New MasterFormat Finally Launches
As part of an ongoing educational campaign targeting major conferences and tradeshows, the Construction Specifications Institute chose the U.S. Green Building Council's Greenbuild conference in Portland, Ore., last month, to launch its much-delayed MasterFormat revision. "It's not a revision," clarified CSI Executive Director Karl Borgstrom.
As part of an ongoing educational campaign targeting major conferences and tradeshows, the Construction Specifications Institute chose the U.S. Green Building Council's Greenbuild conference in Portland, Ore., last month, to launch its much-delayed MasterFormat revision. "It's not a revision," clarified CSI Executive Director Karl Borgstrom. "It's a revolutionary change."
The veracity of that proclamation remains to be seen, but the major players who put the new edition together met with the media at the conference to answer questions.
According to Dennis Hall, AIA, Hall Architects, Charlotte., N.C., the expansion task force chairman, a big part of the revision was to address more engineering matters, especially communications, life safety and security. Life-cycle issues were also an important addition, added Ross Spiegel, AIA, of Fletcher Thompson, Shelton, Conn., a former president of both CSI and USGBC. "The new edition also has a very green tone to it," he said. For example, it now addresses facility performance requirements and has added sections for close-out documentation.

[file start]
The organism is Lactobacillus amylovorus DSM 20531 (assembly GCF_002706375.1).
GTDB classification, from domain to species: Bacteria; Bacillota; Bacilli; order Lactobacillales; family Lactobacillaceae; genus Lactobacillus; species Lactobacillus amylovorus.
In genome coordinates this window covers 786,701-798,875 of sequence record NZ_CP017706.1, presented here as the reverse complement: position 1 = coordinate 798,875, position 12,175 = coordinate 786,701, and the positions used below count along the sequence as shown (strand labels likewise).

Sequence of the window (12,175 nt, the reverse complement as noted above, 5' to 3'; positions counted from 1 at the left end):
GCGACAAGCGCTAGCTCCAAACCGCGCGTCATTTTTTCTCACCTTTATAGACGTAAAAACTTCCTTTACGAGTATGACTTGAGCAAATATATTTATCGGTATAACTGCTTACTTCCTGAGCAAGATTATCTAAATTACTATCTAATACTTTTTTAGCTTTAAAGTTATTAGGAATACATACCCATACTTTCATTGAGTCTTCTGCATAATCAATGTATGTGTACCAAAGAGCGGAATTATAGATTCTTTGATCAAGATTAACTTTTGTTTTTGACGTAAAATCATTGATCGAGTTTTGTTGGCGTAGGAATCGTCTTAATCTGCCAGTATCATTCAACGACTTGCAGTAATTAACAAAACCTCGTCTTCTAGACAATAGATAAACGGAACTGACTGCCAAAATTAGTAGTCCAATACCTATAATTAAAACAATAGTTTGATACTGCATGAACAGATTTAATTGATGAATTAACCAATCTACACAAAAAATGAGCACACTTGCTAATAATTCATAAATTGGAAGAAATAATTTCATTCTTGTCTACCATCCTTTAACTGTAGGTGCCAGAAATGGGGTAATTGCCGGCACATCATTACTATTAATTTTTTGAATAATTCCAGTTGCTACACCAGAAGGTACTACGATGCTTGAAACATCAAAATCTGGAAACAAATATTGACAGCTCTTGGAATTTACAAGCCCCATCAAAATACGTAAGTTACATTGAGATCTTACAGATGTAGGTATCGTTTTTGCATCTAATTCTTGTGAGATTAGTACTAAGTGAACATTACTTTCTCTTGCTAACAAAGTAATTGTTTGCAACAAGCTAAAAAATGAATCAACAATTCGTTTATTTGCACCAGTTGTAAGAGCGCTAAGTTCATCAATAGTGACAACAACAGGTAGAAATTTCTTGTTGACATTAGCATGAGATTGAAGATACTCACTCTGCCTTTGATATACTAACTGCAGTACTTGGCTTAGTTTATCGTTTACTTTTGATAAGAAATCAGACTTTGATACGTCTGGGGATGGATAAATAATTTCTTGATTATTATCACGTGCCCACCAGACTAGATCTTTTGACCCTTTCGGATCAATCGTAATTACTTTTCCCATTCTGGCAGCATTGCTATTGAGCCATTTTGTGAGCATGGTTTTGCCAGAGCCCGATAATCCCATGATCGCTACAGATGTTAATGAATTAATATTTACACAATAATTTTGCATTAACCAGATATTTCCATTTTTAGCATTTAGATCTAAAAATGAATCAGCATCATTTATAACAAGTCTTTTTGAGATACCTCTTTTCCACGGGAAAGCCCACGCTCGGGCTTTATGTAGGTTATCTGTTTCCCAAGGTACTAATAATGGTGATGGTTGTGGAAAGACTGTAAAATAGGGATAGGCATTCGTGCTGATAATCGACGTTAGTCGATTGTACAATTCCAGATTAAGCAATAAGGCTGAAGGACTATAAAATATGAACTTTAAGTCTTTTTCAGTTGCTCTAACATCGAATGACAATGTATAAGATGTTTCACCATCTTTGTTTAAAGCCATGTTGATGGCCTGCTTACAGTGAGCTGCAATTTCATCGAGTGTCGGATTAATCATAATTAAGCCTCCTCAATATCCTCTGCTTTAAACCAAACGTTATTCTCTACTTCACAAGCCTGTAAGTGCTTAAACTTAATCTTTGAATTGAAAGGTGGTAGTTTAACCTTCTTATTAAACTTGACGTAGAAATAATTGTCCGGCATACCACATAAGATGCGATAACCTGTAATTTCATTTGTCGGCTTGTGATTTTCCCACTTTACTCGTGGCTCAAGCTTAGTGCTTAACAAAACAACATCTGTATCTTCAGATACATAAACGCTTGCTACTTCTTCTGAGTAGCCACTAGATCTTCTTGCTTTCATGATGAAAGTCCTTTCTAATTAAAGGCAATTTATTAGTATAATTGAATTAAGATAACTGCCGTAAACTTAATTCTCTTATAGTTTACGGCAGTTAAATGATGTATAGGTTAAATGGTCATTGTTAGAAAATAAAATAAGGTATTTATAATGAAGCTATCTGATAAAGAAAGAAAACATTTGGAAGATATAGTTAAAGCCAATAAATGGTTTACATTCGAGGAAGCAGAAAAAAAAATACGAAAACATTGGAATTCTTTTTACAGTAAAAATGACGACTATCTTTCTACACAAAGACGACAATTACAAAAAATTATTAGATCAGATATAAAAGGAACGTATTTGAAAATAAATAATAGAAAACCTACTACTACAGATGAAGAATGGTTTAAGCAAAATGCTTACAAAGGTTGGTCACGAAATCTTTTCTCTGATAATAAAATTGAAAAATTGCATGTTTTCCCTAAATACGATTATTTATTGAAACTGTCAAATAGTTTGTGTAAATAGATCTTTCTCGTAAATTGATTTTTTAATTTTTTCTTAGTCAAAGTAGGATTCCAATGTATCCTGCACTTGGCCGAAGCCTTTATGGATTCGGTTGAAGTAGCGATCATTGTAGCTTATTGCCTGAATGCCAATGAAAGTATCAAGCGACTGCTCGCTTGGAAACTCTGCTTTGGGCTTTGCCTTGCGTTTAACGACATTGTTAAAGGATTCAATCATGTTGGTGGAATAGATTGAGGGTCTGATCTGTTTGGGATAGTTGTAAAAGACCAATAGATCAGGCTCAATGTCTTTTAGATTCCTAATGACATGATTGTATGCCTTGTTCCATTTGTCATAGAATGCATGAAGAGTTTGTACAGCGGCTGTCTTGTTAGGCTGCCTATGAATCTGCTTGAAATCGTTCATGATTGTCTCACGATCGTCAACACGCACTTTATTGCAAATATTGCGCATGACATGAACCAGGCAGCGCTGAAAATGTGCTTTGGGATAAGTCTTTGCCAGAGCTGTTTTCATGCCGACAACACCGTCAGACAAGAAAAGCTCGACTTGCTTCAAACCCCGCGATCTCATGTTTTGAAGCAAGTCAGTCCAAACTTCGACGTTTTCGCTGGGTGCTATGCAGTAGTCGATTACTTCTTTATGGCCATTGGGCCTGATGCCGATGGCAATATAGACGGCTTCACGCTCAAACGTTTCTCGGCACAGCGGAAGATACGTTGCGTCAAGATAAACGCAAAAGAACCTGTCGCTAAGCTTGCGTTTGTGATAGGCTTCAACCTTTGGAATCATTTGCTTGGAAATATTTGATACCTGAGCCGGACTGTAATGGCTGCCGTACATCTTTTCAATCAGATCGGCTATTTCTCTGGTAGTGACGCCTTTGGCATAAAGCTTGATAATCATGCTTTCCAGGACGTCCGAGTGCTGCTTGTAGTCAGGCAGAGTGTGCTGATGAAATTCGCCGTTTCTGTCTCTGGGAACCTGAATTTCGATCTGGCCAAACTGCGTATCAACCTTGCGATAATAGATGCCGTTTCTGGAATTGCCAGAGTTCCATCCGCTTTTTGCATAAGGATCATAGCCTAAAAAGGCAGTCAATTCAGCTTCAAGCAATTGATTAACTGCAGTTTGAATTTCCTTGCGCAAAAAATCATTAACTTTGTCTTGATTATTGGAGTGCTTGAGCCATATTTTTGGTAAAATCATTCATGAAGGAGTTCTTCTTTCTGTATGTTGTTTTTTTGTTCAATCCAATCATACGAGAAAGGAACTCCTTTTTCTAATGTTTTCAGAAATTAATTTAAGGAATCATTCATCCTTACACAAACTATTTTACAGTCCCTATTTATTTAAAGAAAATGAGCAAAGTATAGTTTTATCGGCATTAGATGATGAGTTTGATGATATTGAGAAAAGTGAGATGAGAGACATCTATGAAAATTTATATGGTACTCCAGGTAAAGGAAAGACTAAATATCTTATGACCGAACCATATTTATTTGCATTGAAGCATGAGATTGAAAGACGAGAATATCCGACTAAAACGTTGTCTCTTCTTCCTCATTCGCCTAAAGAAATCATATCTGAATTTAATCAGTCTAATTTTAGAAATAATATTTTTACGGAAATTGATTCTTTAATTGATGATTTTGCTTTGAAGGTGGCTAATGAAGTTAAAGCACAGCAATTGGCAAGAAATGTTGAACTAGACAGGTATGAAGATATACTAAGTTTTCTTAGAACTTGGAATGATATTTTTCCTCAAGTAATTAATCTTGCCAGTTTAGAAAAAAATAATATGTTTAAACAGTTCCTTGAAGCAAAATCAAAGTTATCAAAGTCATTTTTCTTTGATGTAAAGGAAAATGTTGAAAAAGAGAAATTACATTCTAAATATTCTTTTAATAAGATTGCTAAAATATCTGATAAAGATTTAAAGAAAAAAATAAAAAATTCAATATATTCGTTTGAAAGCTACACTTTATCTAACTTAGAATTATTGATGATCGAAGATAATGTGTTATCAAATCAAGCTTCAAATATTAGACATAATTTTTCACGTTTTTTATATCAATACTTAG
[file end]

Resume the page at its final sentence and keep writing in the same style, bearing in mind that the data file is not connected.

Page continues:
Hall was quick to point out, however, that the new MasterFormat is not text for specifications, but rather an organizational tool, and Borgstrom likened it to the Dewey Decimal system. "Part of our job was to set the table—create places for inserting text about preformance requirements, commissioning or even something as specific as dealing with construction waste," said Hall. "The big challenge for designers will be to identify these pigeonholes so you can incorporate more detail, such as sustainable requirements."
As for the acceptance of the new system, Hall anticipates people will start adopting it sometime between the fourth quarter of next year and mid-2006. There have already been some big early adopters, including the U.S. Dept. of Defense, NASA and the Veterans Administration. Architects First Source, Sweets and Arcom are all expected to have revised versions of their products by January 2005.
Richard Heiserman, a senior associate with Portland architectural firm Ankrom Moison, who will transition to the new system by January 2006, noted a major challenge is not just integrating this into his firm, but also reaching out to the consultants and specialty contractors they work with. "We realized we need to do this all at one time," said Heiserman. "And we really need to push our subs who have a lot of issues that need to be addressed so their bids are written correctly."
Although it will be a tough chore, Hall believes, in the end, that the new format will truly help firms. As an example, he pointed out a mechanical engineering firm he's worked with frequently in this process. He noted the firm wanted to be truly cutting edge, but declined to adopt the '95 revision as it was too much work to amend their master specifications. But in adopting the '04 edition, they were forced to make the change, and in doing so, found they were pumping out a lot of not-very-useful information. Now their specs are very streamlined.